north of Port Elizabeth, and 400 north
of East London, is the capital. The
only mountain ranges in the Orange
Free State are the Stall mountains in'
the eastern portion of the republic.
From the Drakensberg the country
slopes gradually to the Vaal river on
the northern aud western boundaries.
The southern part of the Froe State
is dotted with detached kobjos or in
dividual liillf. Otherwise the interior
is an undulating prairie or prairies,
formerly covered with coarse graBS.
This is changed in the south to a
scrubby brush or copse, which is excel
lent grazing for sheep, a sweeter grass
supplanting the sour or coarser grasses
in places. The Orange Free State is
not a forest country. It is virtually
treeless. The species of forest now
found on the hillsides and in the
moist valleys of tho rivers is n scant
scrub of mimo.ca thorn, the wild olive,
the willow, and the camel thorn, which
is n species of wild neu.ia.
The principal lands are best adapted
to pastoral purposes, though there is
a 30 by 100-mile strip of soil on the
Basutoland border considered to be
second to none in the world for grain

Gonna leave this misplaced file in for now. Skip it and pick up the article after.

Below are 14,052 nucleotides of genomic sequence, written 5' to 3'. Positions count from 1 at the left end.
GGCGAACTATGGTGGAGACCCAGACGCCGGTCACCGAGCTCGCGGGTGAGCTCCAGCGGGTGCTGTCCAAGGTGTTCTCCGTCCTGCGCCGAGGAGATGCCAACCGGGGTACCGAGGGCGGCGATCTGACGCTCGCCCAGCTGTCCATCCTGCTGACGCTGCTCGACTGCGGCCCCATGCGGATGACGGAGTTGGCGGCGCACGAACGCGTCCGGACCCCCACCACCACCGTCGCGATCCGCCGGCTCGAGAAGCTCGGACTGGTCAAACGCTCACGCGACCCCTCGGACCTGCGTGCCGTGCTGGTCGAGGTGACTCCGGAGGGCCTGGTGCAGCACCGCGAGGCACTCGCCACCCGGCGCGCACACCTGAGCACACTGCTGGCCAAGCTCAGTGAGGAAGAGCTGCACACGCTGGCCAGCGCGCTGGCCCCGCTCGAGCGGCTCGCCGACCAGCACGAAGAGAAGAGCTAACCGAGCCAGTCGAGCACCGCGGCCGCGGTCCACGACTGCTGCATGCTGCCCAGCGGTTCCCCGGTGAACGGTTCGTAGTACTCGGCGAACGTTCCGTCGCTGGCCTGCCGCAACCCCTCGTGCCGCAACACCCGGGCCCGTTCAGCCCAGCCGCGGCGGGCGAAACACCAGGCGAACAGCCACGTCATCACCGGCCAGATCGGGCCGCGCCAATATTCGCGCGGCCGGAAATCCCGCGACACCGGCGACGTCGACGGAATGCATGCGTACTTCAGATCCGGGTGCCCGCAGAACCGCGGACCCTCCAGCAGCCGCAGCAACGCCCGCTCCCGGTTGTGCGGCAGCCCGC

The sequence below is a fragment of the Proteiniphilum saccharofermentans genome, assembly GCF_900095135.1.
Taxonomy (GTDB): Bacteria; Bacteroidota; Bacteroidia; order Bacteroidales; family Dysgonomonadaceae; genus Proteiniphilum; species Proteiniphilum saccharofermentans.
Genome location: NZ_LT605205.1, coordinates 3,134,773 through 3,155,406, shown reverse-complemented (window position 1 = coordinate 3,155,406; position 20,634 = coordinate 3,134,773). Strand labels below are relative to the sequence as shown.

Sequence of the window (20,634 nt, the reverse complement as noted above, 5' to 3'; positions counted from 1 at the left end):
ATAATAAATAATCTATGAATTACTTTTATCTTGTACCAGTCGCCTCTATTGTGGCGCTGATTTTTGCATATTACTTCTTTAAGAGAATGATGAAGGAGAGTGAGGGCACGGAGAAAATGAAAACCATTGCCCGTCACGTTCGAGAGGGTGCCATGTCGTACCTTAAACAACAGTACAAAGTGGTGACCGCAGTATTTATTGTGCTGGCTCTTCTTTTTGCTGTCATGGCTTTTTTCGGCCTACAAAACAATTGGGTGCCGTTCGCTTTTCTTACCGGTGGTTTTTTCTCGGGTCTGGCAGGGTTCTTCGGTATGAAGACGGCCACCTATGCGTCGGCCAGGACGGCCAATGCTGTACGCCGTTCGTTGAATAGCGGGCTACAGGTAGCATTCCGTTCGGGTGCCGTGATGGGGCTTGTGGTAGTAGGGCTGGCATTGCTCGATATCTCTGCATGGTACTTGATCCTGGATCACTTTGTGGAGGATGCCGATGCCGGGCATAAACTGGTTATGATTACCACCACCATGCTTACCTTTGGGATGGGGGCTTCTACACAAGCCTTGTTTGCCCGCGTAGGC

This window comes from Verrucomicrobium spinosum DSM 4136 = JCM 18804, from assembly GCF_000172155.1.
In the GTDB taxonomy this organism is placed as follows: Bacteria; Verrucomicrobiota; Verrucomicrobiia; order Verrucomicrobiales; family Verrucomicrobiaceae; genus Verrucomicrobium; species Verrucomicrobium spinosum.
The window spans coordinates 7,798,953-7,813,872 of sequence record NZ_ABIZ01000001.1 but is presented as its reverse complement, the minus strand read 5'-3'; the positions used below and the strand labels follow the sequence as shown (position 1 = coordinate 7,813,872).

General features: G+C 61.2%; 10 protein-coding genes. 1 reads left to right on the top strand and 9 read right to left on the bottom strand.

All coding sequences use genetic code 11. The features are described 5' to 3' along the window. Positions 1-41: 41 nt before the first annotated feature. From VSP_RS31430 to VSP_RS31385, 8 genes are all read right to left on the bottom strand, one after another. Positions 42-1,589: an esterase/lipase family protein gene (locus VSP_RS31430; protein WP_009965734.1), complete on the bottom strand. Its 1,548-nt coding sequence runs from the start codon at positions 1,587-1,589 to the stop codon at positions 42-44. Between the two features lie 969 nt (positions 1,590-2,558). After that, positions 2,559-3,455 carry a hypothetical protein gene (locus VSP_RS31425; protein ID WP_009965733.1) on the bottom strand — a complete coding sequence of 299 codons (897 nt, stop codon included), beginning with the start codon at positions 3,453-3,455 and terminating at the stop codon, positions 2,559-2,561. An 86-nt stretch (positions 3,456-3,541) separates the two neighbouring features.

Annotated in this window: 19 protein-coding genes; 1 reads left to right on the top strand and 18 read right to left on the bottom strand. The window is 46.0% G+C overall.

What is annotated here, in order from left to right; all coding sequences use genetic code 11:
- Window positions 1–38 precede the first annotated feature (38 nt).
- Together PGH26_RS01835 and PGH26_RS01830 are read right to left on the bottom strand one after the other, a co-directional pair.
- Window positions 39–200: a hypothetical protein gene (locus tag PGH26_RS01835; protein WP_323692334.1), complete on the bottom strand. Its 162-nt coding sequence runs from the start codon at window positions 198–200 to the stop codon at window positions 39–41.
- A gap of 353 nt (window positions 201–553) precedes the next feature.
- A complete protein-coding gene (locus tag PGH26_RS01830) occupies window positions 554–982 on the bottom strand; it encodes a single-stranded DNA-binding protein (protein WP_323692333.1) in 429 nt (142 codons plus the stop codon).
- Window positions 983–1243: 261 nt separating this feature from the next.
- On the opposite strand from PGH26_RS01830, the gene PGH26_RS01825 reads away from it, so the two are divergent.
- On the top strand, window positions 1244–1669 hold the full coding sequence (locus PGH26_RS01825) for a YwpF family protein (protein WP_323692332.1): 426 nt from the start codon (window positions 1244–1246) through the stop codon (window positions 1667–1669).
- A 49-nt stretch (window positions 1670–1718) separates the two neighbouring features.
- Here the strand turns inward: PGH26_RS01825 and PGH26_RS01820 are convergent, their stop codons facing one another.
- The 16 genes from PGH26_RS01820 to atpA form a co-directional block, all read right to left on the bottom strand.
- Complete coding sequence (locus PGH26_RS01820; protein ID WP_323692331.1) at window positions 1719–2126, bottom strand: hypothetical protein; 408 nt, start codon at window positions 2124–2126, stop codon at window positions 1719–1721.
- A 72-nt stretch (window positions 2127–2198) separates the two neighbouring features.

producing purposes. The pursuits of
the people being principally stock
raising and grain growing, the burgh
ers have leisure for war. The strip
noted above produces, without irriga
tion or fertilizing, and after planting
for nearly forty consecutive years, from
thirty to eighty bushels to the acre.
This fertile strip of la.rl is known as
the Conquered Territory. It was taken
from the Busutos about 1864. This
little belt of lund is the granary of
the Orange Free State aud of tl?e
Transvaal. In this belt of couutry,
thirty miles wide by 100 miles long,
are grown wheat, oats, barley, maize
and Kaffir corn. It also carries large
herds of cattle, horses, sheep, Angora
goats, and ostriches. Pears, apples,
peaches and grapes are likewise grown
to a large extent. This is the Boer